Using an active process related to dance—an important form to her when she was growing up—Purcell brings feeling and movement into her work, drawing the viewer into an emotional engagement with it. In her art, dense shapes can lose solidity, openings can seem to close and then open again, gestures can waver between decisiveness and acquiescence, and space and form change roles. Observing Purcell’s art is like listening to music, in which the meaning is fully present in our minds, but hard to put into words.
Born in 1941 in Washington, D.C. and raised in Arlington, Virginia, Purcell studied independently in San Miguel de Allende, Mexico, and received her B.A. from the Corcoran College of Art and Design and George Washington University, Washington, D.C., in 1973. She received her M.A. in Liberal Studies from New York University in 1995. Purcell first exhibited her work in 1971, when she had a solo exhibition at Villa Roma Gallery, San Miguel de Allende. She has subsequently had numerous solo shows at prominent venues including the Corcoran Gallery of Art, Washington, D.C. and Tibor de Nagy Gallery, New York. She also took part in several notable museum group exhibitions, including shows at the Albright-Knox Art Gallery, Buffalo, New York; Corcoran Gallery of Art; and the National Museum of Women in the Arts.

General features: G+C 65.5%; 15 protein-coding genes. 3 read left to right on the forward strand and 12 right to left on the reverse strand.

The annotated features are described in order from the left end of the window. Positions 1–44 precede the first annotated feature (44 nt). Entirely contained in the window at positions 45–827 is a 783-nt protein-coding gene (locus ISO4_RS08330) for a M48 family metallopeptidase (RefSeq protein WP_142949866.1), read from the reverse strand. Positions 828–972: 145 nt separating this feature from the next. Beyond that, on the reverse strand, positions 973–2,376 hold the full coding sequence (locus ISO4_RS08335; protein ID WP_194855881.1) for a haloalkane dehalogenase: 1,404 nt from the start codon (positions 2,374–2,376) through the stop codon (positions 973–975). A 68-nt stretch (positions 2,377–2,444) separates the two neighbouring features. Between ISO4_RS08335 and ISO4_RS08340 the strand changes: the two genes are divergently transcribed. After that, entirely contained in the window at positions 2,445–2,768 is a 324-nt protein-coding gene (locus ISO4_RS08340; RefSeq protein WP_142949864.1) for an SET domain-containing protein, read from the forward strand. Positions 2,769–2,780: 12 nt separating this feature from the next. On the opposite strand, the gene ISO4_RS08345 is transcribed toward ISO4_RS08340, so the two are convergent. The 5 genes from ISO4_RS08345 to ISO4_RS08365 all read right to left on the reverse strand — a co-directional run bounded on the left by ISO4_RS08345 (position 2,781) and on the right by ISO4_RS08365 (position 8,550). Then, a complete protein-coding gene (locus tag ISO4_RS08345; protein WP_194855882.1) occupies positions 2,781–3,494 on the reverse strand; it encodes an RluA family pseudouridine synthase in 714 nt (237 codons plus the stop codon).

Purcell taught painting, drawing, and art history for many years at the Corcoran College of Art and Design; the Smithsonian Institution, Washington, D.C.; and Parsons School of Art and Design in New York. She has also been a guest lecturer and artist-in-residence at many universities.
Purcell received grants from the Lester Hereward Cooke Foundation, National Gallery of Art (1988, for mid-career achievement), the Pollock-Krasner Foundation (1989), the New York Foundation for the Arts (2013), the Joan Mitchell Foundation (2014), and the Adolph and Esther Gottlieb Foundation (2014).
Purcell’s work is represented in the collections of the National Gallery of Art, Washington, D.C., the Phillips Collection, Washington, D.C., the Corcoran Gallery of Art, Washington, D.C., Albright-Knox Art Gallery, Buffalo, New York; the Baltimore Museum of Art; the National Museum of Women in the Arts, Washington, D.C.; the Santa Barbara Museum; and the Virginia Museum of Fine Arts, Richmond.